The Practice Effect
DESCRIPTION: In the 21st century, the bleeding edge of science is embodied in the zievatron, a device that - in theory - could allow instantaneous travel
across space from the comfort of a laboratory. The first working model, however, develops a peculiar glitch: the first robot probes returned with subtle alterations, and now nothing sent through even returns.
When physicist Dennis Nuel steps into the zievatron airlock to investigate, he finds himself trapped on an alien world, where technology seems like a haywire mishmash of Neolithic and
industrial. As he struggles to figure out what's going on and how to repair the zievatron, he finds himself swept up in a ruthless baron's battle for dominance -
and enchanted by the captured princess of a rival tribe.
REVIEW: I've read and enjoyed Brin's work previously (Kiln People), so I figured I might enjoy this older title, even if it clearly had a pulp-inspired theme. The cover promised
"rich characterization" and emphasized Brin's credentials as a real live scientist writing real live science fiction. While I can't speak for the theories
(at least, theories as of the 1984 publication), I can speak for the rest of the story, which was anything but "rich." Dennis may be a genius, but he's also a
world-class (or interworld-class) moron, prone to fits of absolute stupidity whenever the plot demands it. The story tries to brush off this habit as "tunnel vision" induced by his excessive intelligence and "stress," but it conveniently doesn't kick in under far more stressful situations than when it does occur. If this is "rich characterization," I must not understand the term. Everyone else comes straight out of the
stock bin: the petty lab rival Brady, the greedy warlord Kremer, the scrawny comic-relief thief Arth, the glamorous (and utterly helpless, not to mention prone to swooning and oddly immune to human failings like stinking of sweat after several days' hard travel away from baths,) Princess Linnora, and so forth. Gender roles, even in Dennis's
"future" Earth, come straight out of the Stone Age; the only lady scientist in the zievatron program exists for her fellow scientists to lust over, and seems to enjoy pitting would-be suitors against each other despite risk of compromising the program itself and her fellows - which it does. Indeed, in reading this, I began to suspect that the entire subgenre of Earth-man-going-to-strange-primitive-worlds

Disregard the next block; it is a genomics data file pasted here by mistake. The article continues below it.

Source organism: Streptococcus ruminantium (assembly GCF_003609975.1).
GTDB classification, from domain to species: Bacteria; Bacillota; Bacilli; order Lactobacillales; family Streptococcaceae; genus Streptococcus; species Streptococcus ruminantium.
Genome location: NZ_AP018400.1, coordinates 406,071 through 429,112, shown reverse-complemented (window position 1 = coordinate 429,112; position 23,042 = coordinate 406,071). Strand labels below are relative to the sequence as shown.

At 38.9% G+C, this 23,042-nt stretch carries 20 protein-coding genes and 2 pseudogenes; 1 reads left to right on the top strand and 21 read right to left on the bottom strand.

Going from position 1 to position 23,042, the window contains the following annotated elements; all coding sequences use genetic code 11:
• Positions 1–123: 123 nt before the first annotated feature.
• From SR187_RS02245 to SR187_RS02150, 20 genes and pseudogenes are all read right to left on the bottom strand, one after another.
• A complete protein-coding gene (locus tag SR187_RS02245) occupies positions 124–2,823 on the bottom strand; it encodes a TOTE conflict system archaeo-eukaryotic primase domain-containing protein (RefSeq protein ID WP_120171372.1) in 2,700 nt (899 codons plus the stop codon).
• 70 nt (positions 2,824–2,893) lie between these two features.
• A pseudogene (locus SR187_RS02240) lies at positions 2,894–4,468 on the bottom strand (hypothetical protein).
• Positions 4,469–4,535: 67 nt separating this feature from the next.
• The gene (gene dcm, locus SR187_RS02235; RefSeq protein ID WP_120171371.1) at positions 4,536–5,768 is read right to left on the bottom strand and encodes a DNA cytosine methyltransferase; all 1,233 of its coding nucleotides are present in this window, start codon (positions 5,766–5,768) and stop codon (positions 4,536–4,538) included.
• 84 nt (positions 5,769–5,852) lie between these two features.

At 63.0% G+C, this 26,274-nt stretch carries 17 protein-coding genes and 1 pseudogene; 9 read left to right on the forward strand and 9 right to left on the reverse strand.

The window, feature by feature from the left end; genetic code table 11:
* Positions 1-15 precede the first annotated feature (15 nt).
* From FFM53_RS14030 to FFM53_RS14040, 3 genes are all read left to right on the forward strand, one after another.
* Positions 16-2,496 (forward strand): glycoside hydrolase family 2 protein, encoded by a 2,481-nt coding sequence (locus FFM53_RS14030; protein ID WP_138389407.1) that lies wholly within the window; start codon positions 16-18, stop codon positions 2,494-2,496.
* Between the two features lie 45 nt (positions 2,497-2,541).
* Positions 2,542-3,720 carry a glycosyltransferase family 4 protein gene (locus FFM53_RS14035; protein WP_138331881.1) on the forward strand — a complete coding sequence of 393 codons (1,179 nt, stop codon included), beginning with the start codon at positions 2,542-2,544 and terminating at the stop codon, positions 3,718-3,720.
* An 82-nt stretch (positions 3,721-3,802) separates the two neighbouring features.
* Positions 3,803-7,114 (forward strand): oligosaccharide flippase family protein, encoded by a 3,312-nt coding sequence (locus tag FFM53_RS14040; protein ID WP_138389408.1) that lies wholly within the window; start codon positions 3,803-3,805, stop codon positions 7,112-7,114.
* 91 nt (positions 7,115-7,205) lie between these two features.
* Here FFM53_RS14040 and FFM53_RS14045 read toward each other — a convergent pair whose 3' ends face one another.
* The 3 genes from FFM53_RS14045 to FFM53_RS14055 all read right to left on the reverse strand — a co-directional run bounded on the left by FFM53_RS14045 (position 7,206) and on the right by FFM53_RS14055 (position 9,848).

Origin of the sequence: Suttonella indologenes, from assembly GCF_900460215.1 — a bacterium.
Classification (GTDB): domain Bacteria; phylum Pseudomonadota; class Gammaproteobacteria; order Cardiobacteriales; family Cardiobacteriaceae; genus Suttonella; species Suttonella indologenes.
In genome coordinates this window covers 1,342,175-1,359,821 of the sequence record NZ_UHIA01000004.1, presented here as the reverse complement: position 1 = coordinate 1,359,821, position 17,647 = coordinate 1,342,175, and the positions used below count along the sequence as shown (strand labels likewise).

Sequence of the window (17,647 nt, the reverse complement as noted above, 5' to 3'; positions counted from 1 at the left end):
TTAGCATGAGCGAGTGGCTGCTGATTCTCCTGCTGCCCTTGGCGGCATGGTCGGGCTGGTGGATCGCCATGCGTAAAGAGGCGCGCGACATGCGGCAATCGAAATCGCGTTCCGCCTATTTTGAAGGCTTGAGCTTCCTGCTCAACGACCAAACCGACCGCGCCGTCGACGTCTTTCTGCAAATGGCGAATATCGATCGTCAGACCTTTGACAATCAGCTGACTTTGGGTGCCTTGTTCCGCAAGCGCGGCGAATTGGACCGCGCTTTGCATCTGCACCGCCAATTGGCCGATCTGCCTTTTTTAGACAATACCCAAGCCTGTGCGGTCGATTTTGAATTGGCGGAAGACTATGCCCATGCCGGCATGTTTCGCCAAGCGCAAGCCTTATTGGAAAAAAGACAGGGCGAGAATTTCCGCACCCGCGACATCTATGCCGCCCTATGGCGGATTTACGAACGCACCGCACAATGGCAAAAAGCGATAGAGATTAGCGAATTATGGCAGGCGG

specfic was (or is, as some of these still appear) entirely about guys, particularly nerdy guys, getting laid by conveniently defanged and objectified women... a theme particularly blatant here. (I found it especially hilarious/aggravating when Dennis keeps referring to the natives as simple, unsophisticated "cavemen" even when he - Mr. Evolved Modern Man - can't stop drooling over
the pretty girl whom he'd only glimpsed at a distance... and I don't believe it was intended to be a humorous juxtaposition.) The story hits more than its share of subgenre cliches as Dennis is mistaken for a wizard and ordinary Earth ideas fill the natives with superstitious wonder
and awe... even to the point of cowering in terror from a wheeled cart. No, it's not the old gunpowder trick that strikes terror into the naive locals, but the wheel. (Well, the wheel and almost everything else the guy does - which goes back to my hypothesis of why this subgenre exist, as the nerd scientist finds himself celebrated as a demigod simply for existing among a populace of morons... possibly how more than one scientist actually views themselves, but I digress.) I honestly started wondering if Brin was writing a parody - and, if so, why I was cringing instead
of laughing. Though there were some intriguing uses of the main gimmick of this other world's peculiar physics, by the time it finished - with a lengthy explanation that didn't really explain much - I was just glad it was over. While I'd considered reading other works by Brin, particularly his much-vaunted Uplift
series, I'm significantly more gunshy if this is an indication of the writing I'll find there. If I do read more by him, I think I'll stick to later works.
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